At one point in Free Spirits, Barnes blames the external force of his vices for what befell him, but that’s a lot of cheap talk. Barnes believed himself above any rules, and he acted accordingly, spending money wildly on clothes and cars and drugs. He squandered his talent, but Free Spirits wants to celebrate the two years in St. Louis as something to be proud of (even as the drugs flowed freely), using the “it was a different time” argument.

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The other players on the Spirits, like Gus Gerard, Fly Williams, and Freddie Lewis, fill in a bunch of the details of the freewheeling seasons in St. Louis, how the team lost consistently, but pulled it together enough to face Dr. J’s Nets in the first round of the ABA playoffs. It’s the one triumphant sports moment in the film, as the team pulls together and upsets the defending ABA champions, before losing Lewis to injury and folding in the last real season ABA season before contraction began to set in. As a story of a franchise that burned too bright to fade away, it’s fantastically entertaining, but not surprising to hear the sad stories of personal turmoil off the court for Gerard and Williams in later years.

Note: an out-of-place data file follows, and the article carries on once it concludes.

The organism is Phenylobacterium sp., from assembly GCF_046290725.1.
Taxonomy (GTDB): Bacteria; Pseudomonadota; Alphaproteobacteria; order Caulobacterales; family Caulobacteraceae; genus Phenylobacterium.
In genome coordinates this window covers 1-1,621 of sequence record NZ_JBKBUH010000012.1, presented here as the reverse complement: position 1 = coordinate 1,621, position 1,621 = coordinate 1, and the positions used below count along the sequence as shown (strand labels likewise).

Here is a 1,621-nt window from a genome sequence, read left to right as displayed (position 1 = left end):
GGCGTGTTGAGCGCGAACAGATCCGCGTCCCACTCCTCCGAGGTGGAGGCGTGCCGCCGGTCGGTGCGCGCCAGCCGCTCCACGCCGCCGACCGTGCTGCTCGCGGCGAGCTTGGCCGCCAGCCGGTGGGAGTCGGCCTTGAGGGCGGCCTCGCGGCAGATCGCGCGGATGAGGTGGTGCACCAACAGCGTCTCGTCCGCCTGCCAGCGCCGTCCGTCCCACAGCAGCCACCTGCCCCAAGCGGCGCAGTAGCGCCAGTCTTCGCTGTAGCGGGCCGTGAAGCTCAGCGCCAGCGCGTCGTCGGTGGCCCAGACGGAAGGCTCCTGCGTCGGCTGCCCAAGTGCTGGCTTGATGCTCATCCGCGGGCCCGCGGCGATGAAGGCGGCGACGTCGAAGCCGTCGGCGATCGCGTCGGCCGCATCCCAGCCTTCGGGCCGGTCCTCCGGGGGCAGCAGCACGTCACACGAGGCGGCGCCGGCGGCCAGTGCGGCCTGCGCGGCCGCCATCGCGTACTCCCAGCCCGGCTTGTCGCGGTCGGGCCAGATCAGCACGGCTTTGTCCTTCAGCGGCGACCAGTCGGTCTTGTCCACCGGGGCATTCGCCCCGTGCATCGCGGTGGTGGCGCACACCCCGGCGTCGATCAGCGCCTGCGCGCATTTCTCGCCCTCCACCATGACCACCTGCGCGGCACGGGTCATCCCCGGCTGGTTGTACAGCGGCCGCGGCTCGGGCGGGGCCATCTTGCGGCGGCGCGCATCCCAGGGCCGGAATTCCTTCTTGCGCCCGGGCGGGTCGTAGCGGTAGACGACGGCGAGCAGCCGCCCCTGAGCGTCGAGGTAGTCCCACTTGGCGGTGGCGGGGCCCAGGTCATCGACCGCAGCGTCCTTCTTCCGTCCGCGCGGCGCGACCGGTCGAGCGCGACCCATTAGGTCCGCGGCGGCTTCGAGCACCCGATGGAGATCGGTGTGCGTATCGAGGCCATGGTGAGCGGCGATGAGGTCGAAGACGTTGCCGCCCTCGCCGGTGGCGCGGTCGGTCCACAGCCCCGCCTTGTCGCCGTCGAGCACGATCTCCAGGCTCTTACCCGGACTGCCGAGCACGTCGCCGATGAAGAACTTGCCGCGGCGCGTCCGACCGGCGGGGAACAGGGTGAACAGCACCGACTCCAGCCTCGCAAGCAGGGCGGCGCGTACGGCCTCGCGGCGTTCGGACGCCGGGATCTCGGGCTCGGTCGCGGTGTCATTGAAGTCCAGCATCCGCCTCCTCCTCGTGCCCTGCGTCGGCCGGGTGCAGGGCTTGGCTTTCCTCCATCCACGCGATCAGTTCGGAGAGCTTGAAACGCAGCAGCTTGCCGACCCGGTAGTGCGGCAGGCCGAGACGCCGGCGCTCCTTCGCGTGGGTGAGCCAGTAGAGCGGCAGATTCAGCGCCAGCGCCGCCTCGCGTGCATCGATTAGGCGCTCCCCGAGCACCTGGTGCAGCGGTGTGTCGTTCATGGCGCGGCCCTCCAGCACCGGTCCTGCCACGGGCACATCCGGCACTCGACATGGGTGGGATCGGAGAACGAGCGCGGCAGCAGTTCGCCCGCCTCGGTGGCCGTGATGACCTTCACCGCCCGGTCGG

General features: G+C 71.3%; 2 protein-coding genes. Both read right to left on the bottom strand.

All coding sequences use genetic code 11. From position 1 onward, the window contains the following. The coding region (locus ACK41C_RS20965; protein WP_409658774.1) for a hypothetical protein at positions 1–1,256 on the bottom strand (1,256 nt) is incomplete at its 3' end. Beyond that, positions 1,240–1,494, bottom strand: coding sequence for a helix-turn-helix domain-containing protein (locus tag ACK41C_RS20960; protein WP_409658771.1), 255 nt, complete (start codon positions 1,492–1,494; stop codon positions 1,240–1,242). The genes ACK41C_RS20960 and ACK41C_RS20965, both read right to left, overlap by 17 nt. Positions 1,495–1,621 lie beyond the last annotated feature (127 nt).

But then Free Spirits turns to the end of the ABA and the Silna brothers’ sweet business deal to end all business deals. It’s one of the most prescient gambles in sports history: Instead of a lump sum settlement, Ozzie and Daniel Silna negotiated for one-seventh a share of television revenue from each of the four teams joining the NBA, totaling four-sevenths of a revenue share, in perpetuity. For every single season since 1976, the Silnas get paid a share of television profits. They gambled on the right horse, since now television revenue has never been higher, shifting from CBS to NBC in addition to TNT and TBS deals. The deal has its origin in the Virginia Squires negotiation: The Silnas believed they were going to the NBA, so desperately believed they were getting into that party, and wanted to compensate the Squires’ owner fairly, believing that to be a small sum plus a fractional television rights share. Alas, they were squeezed out as well, and turned around to make the best possible deal for their futures. It never led to owning an NBA franchise, but it remains a perpetual thorn in David Stern’s side, which is never a bad thing.

Stray observations:

  • Will Ferrell had a little sports movie cottage industry going there for a few years after Talladega Nights, Blades Of Glory, and Semi-Pro. I’d consider the last two on par with Step Brothers as hilarious trifles that offer some fantastic quotes but not much else.
  • Costas’ story of getting hired as the voice of the Spirits Of St. Louis is great; his schmaltzy voiceover to end the film is eye-roll worthy.
  • Of course David Stern had an early role as a lawyer in the ABA/NBA merger negotiations. Of course he did.